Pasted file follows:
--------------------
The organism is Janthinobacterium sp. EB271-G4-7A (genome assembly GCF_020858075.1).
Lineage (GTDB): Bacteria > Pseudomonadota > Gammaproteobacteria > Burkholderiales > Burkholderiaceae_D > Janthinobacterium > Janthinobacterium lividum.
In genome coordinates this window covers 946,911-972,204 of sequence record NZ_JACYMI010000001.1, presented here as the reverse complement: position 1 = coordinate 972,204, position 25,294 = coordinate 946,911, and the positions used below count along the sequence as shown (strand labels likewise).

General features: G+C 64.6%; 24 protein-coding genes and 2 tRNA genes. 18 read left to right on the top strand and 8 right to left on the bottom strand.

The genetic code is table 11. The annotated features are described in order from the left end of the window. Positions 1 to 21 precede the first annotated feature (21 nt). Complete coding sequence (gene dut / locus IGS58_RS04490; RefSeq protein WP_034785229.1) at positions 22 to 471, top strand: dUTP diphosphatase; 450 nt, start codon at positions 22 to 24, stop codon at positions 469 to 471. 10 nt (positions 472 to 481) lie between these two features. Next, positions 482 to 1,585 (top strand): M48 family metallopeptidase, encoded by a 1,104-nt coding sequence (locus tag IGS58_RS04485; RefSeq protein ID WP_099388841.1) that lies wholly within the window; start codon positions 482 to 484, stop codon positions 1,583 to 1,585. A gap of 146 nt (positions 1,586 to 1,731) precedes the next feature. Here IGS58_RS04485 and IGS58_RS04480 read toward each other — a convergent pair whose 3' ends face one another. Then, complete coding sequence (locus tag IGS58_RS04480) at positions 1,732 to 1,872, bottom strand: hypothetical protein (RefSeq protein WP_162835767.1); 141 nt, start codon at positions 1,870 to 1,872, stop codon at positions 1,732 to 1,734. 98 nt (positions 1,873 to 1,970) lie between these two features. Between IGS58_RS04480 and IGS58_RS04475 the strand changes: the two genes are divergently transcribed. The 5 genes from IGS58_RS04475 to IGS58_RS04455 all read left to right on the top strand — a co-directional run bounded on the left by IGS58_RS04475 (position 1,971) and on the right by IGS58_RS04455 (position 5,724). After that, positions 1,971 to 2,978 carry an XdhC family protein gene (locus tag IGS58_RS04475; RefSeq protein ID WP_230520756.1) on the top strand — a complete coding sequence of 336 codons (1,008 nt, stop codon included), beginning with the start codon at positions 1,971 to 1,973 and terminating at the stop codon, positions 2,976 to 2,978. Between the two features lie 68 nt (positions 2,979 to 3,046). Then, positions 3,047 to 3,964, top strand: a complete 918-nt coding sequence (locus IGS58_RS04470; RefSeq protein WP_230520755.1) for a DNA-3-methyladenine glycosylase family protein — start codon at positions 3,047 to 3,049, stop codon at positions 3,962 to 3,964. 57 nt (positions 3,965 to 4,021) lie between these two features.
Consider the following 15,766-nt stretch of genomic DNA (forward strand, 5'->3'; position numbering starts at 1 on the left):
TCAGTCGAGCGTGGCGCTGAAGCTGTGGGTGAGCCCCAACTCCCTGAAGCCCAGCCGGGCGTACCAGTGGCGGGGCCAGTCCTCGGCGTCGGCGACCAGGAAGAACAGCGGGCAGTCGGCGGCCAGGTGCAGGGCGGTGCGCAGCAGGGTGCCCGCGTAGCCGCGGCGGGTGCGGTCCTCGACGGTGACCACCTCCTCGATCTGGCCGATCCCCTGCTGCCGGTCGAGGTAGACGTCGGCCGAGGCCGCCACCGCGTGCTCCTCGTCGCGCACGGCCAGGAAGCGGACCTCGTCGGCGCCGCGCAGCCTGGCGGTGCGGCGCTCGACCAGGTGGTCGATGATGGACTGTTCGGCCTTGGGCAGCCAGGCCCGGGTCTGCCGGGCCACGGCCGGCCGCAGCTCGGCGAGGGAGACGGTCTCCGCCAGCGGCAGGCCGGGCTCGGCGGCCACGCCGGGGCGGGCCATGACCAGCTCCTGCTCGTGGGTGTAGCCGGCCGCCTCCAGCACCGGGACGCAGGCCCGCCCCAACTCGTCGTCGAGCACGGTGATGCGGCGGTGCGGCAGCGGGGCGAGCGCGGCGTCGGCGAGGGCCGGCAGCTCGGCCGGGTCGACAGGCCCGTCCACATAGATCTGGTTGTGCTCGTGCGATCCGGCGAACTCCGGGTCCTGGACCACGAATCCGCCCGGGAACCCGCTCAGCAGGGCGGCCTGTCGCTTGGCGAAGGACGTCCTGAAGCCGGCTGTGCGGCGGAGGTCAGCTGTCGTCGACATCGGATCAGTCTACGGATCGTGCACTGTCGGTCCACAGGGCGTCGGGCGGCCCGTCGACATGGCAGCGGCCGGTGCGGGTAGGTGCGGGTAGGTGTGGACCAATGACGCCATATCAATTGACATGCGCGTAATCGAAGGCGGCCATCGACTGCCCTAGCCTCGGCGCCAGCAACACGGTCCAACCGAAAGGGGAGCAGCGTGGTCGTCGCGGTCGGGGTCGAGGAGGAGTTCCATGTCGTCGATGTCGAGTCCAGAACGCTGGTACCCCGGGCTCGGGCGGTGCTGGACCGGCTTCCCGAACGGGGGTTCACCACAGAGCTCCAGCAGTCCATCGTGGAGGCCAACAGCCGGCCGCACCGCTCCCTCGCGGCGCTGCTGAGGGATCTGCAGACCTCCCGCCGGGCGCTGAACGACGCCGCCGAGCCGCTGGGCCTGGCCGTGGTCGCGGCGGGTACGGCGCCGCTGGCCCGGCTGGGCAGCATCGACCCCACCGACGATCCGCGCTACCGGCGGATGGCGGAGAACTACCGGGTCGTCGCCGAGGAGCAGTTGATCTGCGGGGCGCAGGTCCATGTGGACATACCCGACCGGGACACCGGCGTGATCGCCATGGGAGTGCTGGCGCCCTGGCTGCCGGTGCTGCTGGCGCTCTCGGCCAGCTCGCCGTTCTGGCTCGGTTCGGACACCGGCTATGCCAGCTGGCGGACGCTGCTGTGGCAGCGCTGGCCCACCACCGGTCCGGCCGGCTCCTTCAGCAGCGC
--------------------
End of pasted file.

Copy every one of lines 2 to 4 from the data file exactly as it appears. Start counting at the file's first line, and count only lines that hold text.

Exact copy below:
Lineage (GTDB): Bacteria > Pseudomonadota > Gammaproteobacteria > Burkholderiales > Burkholderiaceae_D > Janthinobacterium > Janthinobacterium lividum.
In genome coordinates this window covers 946,911-972,204 of sequence record NZ_JACYMI010000001.1, presented here as the reverse complement: position 1 = coordinate 972,204, position 25,294 = coordinate 946,911, and the positions used below count along the sequence as shown (strand labels likewise).

General features: G+C 64.6%; 24 protein-coding genes and 2 tRNA genes. 18 read left to right on the top strand and 8 right to left on the bottom strand.